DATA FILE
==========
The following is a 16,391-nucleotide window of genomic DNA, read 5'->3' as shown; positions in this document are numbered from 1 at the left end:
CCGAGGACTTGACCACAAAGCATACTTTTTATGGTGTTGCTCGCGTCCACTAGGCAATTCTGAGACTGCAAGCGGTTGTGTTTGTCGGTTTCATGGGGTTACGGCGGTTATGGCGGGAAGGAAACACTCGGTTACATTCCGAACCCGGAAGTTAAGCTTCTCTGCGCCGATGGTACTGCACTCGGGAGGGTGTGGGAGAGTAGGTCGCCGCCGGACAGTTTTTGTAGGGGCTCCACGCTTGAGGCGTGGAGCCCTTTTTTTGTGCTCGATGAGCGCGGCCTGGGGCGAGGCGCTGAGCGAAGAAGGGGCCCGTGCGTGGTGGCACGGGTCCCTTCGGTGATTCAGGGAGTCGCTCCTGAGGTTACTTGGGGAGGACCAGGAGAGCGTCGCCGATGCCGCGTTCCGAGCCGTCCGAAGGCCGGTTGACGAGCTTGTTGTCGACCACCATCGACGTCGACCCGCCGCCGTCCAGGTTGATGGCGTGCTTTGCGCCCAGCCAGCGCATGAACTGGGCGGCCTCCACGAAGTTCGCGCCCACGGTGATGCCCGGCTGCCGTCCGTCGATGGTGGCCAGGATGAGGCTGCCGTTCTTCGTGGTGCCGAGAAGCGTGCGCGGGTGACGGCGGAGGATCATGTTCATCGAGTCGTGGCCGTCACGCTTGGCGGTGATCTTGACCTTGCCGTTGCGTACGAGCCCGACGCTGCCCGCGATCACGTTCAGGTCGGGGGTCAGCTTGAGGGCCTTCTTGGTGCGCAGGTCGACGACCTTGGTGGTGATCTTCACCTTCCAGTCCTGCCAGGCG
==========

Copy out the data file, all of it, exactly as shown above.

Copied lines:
The following is a 16,391-nucleotide window of genomic DNA, read 5'->3' as shown; positions in this document are numbered from 1 at the left end:
CCGAGGACTTGACCACAAAGCATACTTTTTATGGTGTTGCTCGCGTCCACTAGGCAATTCTGAGACTGCAAGCGGTTGTGTTTGTCGGTTTCATGGGGTTACGGCGGTTATGGCGGGAAGGAAACACTCGGTTACATTCCGAACCCGGAAGTTAAGCTTCTCTGCGCCGATGGTACTGCACTCGGGAGGGTGTGGGAGAGTAGGTCGCCGCCGGACAGTTTTTGTAGGGGCTCCACGCTTGAGGCGTGGAGCCCTTTTTTTGTGCTCGATGAGCGCGGCCTGGGGCGAGGCGCTGAGCGAAGAAGGGGCCCGTGCGTGGTGGCACGGGTCCCTTCGGTGATTCAGGGAGTCGCTCCTGAGGTTACTTGGGGAGGACCAGGAGAGCGTCGCCGATGCCGCGTTCCGAGCCGTCCGAAGGCCGGTTGACGAGCTTGTTGTCGACCACCATCGACGTCGACCCGCCGCCGTCCAGGTTGATGGCGTGCTTTGCGCCCAGCCAGCGCATGAACTGGGCGGCCTCCACGAAGTTCGCGCCCACGGTGATGCCCGGCTGCCGTCCGTCGATGGTGGCCAGGATGAGGCTGCCGTTCTTCGTGGTGCCGAGAAGCGTGCGCGGGTGACGGCGGAGGATCATGTTCATCGAGTCGTGGCCGTCACGCTTGGCGGTGATCTTGACCTTGCCGTTGCGTACGAGCCCGACGCTGCCCGCGATCACGTTCAGGTCGGGGGTCAGCTTGAGGGCCTTCTTGGTGCGCAGGTCGACGACCTTGGTGGTGATCTTCACCTTCCAGTCCTGCCAGGCG